If a healthcare professional has caused you harm, chances are you can sue for medical malpractice. These types of lawsuits are based on a medical practitioner’s negligence, such as poor or incorrect treatment, that directly resulted in some form of injury. However, once you sustain an injury, the clock starts ticking.
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The Statute of Limitations
The amount of time you have to file a medical malpractice claim depends on the state, but typically, your timeline begins the day you sustained the injury. On average, the statute of limitations is about two years. Some states, such as Ohio, Kentucky, and Louisiana only give you one year to file a claim, and some states max out at three years. If you file past the deadline set by your state, your case will very likely be dismissed. Statutes of limitations exist to protect defendants from false allegations.
The Discovery of Harm Rule
Depending on your situation, you may be allowed more time to file. Some states allow the “discovery of harm” rule, where the statute of limitations is based not on when the injury occurred but when you became aware of medical malpractice. Some injuries are latent in nature, or sometimes people later realize that they were subjected to negligence.
For example, one common situation where the discovery rule comes into play is where a surgeon leaves an object or tool inside the patient’s body. The patient may not be aware of this until it starts causing pain months or even years after the initial surgery. Once there’s awareness, whether it’s from connecting the pain to the surgery, getting a second opinion, or receiving an examination, the discovery rule version of the statute of limitations may go into effect. Each state has its own version of the discovery rule, but this exception usually extends the statute of limitations a year or two.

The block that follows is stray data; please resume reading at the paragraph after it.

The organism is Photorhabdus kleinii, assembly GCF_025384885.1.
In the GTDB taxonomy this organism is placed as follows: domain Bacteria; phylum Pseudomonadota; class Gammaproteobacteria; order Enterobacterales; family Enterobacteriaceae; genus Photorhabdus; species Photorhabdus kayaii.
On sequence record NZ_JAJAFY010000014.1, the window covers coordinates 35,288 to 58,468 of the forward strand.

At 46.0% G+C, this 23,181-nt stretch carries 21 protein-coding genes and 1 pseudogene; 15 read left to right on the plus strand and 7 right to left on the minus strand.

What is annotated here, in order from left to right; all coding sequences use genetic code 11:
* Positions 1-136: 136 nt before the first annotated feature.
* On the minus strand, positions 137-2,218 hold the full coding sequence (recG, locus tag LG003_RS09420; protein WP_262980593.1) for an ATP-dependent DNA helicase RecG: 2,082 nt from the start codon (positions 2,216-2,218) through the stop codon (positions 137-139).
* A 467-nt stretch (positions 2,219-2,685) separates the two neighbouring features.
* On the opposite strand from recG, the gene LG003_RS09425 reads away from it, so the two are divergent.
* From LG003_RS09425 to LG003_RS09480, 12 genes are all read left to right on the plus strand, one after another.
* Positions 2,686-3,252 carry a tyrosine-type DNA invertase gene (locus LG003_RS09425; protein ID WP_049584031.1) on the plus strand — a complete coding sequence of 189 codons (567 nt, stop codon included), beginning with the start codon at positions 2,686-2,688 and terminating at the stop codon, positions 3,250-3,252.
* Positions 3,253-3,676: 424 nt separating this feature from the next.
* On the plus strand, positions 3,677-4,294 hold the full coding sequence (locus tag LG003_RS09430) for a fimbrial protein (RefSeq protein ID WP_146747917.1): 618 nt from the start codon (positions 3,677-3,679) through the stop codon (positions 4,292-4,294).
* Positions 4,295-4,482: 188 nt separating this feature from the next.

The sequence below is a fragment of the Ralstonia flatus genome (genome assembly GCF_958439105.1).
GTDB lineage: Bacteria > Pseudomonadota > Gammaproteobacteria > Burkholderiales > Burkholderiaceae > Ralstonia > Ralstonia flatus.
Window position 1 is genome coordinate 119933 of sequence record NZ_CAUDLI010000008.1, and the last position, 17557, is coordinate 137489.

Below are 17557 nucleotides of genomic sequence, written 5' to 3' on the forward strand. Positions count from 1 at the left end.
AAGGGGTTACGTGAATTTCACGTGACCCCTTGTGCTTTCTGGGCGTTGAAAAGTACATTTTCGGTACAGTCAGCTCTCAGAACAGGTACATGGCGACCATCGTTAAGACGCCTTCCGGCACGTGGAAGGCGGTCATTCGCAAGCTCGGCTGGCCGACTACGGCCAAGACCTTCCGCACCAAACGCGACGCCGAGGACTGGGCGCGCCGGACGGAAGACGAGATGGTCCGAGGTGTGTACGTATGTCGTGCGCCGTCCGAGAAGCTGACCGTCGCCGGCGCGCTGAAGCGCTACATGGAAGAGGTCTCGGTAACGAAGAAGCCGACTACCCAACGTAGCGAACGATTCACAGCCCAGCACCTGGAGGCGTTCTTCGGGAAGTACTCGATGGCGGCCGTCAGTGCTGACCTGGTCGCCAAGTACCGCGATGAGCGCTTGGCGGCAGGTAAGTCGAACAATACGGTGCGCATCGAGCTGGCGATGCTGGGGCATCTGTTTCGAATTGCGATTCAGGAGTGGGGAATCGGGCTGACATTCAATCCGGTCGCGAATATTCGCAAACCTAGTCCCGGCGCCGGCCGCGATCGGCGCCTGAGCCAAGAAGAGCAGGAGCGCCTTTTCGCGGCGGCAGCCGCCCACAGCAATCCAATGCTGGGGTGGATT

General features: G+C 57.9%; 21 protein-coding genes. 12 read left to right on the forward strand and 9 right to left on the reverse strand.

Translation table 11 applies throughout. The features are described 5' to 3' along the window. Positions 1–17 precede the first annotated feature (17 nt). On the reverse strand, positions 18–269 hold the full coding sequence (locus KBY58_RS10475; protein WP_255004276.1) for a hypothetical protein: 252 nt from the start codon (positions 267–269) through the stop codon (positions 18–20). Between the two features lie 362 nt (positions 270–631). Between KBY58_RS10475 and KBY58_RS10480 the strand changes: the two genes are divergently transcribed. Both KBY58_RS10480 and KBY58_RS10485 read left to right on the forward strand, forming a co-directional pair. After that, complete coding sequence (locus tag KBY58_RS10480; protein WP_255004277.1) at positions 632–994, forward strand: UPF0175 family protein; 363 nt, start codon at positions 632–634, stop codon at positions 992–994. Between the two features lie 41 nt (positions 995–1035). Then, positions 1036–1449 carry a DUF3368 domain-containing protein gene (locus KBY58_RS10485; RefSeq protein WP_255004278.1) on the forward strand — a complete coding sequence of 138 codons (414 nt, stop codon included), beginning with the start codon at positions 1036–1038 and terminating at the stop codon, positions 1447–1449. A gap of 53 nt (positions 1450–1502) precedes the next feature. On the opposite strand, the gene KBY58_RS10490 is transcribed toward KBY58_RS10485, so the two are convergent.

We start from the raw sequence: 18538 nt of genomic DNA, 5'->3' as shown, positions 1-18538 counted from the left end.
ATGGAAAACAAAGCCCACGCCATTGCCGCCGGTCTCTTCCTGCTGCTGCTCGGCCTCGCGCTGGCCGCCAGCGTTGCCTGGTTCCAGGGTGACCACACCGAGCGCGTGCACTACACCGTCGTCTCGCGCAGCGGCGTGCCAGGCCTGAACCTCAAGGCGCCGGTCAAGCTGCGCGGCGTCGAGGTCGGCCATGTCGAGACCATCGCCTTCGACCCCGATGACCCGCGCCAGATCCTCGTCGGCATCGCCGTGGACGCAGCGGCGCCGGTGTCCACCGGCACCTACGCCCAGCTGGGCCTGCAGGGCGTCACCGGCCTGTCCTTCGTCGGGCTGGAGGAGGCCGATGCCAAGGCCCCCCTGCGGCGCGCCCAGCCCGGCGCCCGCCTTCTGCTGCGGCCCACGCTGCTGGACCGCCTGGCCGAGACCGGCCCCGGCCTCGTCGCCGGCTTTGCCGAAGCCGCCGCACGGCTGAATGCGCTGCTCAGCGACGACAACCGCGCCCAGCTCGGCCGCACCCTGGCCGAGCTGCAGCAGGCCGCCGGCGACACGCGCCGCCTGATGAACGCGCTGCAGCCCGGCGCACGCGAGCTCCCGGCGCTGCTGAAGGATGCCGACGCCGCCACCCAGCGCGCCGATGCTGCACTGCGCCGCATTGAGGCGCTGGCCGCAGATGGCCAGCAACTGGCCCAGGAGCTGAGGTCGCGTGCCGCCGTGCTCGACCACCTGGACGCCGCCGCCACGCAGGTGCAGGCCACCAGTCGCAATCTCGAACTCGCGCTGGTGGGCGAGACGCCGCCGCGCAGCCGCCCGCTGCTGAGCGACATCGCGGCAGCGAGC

The Earlier, the Better
Regardless of the deadline, you should file a claim as soon as possible. The longer you wait, the more you risk working outside of the statute of limitations. Additionally, claims that are filed closer to the statute of limitations deadline are deemed suspicious, and you may require extra evidence to corroborate your claim. This could be made difficult by the fact that evidence can get lost over time and important witness testimony can become unreliable after a while.
Don’t hesitate to consult a medical malpractice lawyer. They’ll be up to date on your state’s regulations, and they’ll be able to help build your case if you meet the criteria for a medical malpractice case.